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Hartselle Enquirer

Pharmacology expert from Priceville helps develop COVID-19 treatment

By Cassie Kuhn

For the Enquirer

A pharmacology and chemistry expert from Priceville helped develop a monoclonal antibody treatment that shows promise in its ability to prevent those with mild cases of COVID-19 from developing complications and requiring hospitalization.

Carl Garner, vice president of global regulatory affairs for pharmaceutical company Eli Lilly and Co., said it typically takes between 18-24 months to identify an antibody, conduct research and begin testing it on humans.

“We did it in about 2.5 months,” Garner said. “The reason why was not that we cut corners or did anything that would put patients at risk. We put the full force of 145 years of expertise and hundreds of resources toward a single problem in a very focused way.”

Garner, a Priceville native, said the antibody used in bamlanivimab was identified in a COVID-19 patient from Washington, who is among the first in the country known to have recovered from the virus.

“We were able to take that sample from that patient that had recovered from the disease and try to understand what it was about that person, and that person’s immune system, that allowed them to win,” Garner said.

Eli Lilly and Company partnered with AbCellera, a Vancouver-based biotechnology firm, in its efforts to identify, research and test bamlanivimab. The antibody was identified in April, and human testing began the first of June, Garner said.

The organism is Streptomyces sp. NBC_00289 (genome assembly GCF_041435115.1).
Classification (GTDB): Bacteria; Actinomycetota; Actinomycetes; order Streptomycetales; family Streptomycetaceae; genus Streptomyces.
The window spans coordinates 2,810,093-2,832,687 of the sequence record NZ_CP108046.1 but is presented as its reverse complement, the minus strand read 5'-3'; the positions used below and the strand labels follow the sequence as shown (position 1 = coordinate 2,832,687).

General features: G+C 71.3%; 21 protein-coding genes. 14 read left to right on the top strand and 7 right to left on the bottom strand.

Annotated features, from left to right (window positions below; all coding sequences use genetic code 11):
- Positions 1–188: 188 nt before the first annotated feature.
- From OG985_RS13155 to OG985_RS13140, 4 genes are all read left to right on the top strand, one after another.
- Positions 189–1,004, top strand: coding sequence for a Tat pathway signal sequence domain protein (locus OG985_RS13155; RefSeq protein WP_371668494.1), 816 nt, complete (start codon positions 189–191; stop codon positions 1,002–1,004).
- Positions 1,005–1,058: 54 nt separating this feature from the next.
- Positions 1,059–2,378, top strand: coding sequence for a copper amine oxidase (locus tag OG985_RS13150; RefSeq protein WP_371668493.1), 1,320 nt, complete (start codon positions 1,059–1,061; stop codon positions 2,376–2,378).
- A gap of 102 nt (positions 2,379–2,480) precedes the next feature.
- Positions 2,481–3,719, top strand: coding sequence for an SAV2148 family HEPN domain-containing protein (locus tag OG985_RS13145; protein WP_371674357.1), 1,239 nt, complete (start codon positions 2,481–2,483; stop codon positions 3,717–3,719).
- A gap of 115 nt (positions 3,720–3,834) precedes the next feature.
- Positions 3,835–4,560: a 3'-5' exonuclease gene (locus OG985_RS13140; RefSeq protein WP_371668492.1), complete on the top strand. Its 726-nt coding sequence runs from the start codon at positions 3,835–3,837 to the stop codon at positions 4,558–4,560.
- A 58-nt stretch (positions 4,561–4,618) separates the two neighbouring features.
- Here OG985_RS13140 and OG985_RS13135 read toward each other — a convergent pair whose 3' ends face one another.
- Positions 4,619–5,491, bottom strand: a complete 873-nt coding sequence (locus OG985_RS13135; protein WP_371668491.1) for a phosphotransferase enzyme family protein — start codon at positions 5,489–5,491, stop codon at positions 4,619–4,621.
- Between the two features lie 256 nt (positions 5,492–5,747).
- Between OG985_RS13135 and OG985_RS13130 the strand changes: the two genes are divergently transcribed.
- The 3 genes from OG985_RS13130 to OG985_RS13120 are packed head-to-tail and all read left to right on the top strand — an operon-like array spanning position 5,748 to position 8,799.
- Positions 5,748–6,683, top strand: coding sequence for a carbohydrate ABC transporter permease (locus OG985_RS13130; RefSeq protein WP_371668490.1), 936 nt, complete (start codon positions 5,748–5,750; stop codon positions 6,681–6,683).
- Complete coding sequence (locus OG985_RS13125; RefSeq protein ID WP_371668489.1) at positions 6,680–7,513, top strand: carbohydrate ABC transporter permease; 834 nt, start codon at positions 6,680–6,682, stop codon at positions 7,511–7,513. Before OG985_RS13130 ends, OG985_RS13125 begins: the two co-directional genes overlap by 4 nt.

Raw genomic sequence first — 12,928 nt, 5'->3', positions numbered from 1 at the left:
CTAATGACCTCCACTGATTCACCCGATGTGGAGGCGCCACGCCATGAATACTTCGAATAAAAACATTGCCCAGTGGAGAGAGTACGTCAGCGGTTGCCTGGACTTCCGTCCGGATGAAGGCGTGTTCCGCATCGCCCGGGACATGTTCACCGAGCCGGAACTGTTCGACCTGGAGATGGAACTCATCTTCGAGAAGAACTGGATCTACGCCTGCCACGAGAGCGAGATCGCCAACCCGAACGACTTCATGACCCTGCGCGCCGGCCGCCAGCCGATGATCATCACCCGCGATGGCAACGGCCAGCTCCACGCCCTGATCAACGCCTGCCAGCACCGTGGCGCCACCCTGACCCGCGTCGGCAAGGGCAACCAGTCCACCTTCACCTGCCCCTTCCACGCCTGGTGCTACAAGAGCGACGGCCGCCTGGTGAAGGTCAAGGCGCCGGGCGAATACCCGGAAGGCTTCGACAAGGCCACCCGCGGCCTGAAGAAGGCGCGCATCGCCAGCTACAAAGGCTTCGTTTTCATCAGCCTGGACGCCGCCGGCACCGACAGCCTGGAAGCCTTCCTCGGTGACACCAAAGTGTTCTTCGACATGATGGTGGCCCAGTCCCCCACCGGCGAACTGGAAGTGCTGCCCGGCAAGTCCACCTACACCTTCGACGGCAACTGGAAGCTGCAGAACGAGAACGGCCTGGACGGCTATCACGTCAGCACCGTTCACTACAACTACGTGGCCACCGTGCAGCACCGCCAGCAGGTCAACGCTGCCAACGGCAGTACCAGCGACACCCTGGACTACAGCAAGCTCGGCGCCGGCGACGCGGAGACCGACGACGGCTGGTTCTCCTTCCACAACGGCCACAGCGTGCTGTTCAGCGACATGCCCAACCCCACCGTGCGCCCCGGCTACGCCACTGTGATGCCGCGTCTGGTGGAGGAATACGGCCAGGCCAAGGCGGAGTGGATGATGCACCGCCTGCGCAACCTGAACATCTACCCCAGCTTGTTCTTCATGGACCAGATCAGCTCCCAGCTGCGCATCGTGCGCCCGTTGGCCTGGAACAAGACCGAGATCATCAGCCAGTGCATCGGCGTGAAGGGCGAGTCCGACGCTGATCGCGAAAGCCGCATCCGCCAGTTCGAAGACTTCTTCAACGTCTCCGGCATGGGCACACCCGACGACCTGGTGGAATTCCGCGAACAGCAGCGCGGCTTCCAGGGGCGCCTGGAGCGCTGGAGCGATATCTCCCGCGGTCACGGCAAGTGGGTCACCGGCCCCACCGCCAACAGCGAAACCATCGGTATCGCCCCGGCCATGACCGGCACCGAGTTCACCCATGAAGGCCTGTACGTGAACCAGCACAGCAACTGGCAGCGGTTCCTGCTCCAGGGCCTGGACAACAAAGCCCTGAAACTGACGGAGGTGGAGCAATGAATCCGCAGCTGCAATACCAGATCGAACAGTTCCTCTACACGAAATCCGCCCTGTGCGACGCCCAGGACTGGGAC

“It is designed to block viral attachment and entry into human cells, thus neutralizing the virus, potentially treating COVID-19,” an Eli Lilly news release explained.

Garner said in one small trial of the treatment, more than 70 percent of patients “who would have progressed into the hospital” were able to stay out of the hospital.

The Food and Drug Administration approved the use of bamlanivimab under an emergency use authorization Nov. 9. Since then, the treatment has been distributed to hospitals around the country. Garner said Alabama received more than 1,000 doses of the treatment during the first week after its approval.

According to Eli Lilly, the drug still needs to be approved under a Biologics License Application and is an “investigational drug.”

“We’re making it as fast as we can,” Garner said. “We invested hundreds of millions of dollars into manufacturing a molecule that would be given to patients before we ever knew whether the drug would work, and that paid off because once we found out it worked, we were able to then make it available to many, many patients, including those in the state of Alabama.”

Garner said Eli Lilly sells the treatment to the United States government, which then allocates it to states.

Local availability